The Churches of Britain and Ireland
Wigton Cemetery has two chapels flanking the entrance from Station Hill. The one to the left of the entrance is labelled on old maps as Non-Conformist (NY 2448 4899), and the other as Church of England (NY 24510 48982). Earlier still, on a map of 1865-6 the chapels show as Dissenters and Episcopalian. The Non-Conformist Chapel (another view) appears to be now used as the cemetery office. The Church of England Chapel (presumably now non-denominational) is still in use. Another view, and the interior. The cemetery itself dates from 1855, but whether the chapels are also of this date is not at present known to me. All © Steve Bulman (2018).
Kingdom Hall of the Jehovah's Witnesses (tightly hemmed in) on Reed's Lane. Circa NY 2563 4847. © Steve Bulman. Now succeeded by a newly-built church - see this news article, which says that the old church had been in use for "about 30 years", in what had been Parish Rooms. The new church, which stands at the junction of the Wigton by-pass (A596) and Station Hill, was built in 2018-19, and was due to open for worship in March 2019. NY 2498 4881. © Steve Bulman (2019).
St. Mary (1788, re-built 1881) replaced a medieval church dating back as far as 1100. I'm not aware of any surviving illustrations of the old church, but this article from the Cumberland and Westmorland Antiquarian and Archaeological Society a least gives a mental picture of it. Interestingly, the article mentions "Mr Hill's joiners shop in the town" as having some of the pillars from the old church in the shop fabric. The article was written in 1928, so Mr. Hill will be long gone, but the shop may survive. NY 2559 4827. © Steve Bulman. Another view, © Alan Blacklock. A window and pillar from the old church stand in the churchyard. A plaque below the window says that it was the sanctuary window, and that the remains were restored in 1965. Interior view, © John Balaam (2018). Link. Grade II* listed.
The former Salvation Army premises on Station road. It has a date-stone for 1885. The O.S. map of 1900 marks it as Salvation Army Barracks. Now the John Peel Theatre, the history page of their website says that "The theatre building began life as a chapel in the late 19th century. Later it was used as a Salvation Army Citadel.". Citadel or Barracks, it seems to have had a short life, as the 1925 map marks it only as "Hall". The My Primitive Methodist Ancestors website entry for Wigton Primitive Methodist Chapel says that what is now the theatre was built as a Sunday school for the P.M.'s. This is clearly a subject ripe for further research. NY 2553 4855. © Steve Bulman (2019). Connie Jensen, chair of the Wigton Theatre Club has advised of a new page on their website, here, giving a few more details.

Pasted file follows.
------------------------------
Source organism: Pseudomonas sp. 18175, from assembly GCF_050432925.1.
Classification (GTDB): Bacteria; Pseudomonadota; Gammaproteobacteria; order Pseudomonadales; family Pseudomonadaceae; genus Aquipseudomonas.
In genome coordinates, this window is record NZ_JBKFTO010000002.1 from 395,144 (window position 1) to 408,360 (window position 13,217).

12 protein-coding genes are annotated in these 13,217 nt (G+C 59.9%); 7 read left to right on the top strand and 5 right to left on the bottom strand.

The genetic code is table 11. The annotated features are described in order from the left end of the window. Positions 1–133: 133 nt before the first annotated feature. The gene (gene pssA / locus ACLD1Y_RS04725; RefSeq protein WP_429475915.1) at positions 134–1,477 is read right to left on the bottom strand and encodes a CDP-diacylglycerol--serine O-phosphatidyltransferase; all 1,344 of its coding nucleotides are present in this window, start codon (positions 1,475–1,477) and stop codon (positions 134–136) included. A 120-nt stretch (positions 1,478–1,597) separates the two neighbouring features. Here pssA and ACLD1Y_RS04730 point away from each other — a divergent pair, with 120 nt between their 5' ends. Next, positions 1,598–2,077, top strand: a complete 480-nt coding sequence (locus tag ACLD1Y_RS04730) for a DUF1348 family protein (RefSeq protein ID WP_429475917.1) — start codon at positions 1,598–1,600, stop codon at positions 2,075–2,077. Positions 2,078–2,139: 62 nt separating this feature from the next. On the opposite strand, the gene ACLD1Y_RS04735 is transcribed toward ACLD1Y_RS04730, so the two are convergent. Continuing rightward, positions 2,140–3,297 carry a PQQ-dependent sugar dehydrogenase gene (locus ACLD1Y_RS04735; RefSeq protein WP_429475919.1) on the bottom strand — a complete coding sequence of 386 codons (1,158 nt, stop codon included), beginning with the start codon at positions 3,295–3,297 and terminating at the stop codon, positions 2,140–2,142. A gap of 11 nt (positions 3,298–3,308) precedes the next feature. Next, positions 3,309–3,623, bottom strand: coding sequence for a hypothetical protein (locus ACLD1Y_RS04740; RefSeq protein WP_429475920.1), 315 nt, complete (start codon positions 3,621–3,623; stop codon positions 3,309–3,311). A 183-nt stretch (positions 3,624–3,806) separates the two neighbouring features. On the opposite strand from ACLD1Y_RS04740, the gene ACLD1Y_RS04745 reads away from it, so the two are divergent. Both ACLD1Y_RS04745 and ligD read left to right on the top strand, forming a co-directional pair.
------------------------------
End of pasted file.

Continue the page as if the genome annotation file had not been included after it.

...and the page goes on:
Meeting House Lane, off King Street, was, as the name suggests, the location of a congregation, revealed in "History of Wigton", by T. W. Carrick (my edition is 1949) to have been Wesleyan. The book says "The Wesleyans were established in Wigton in 1819..... Their numbers rapidly increased and they moved to a building in Meeting House Lane (where the Picture Palace is now). Although no old maps which I have access to show the meeting house, a 1925 O.S. map shows a cinema on the Eastern side of the lane at circa NY 2550 4847. This link suggests the cinema building may still be extant. © Steve Bulman (2019).
09 October 2020
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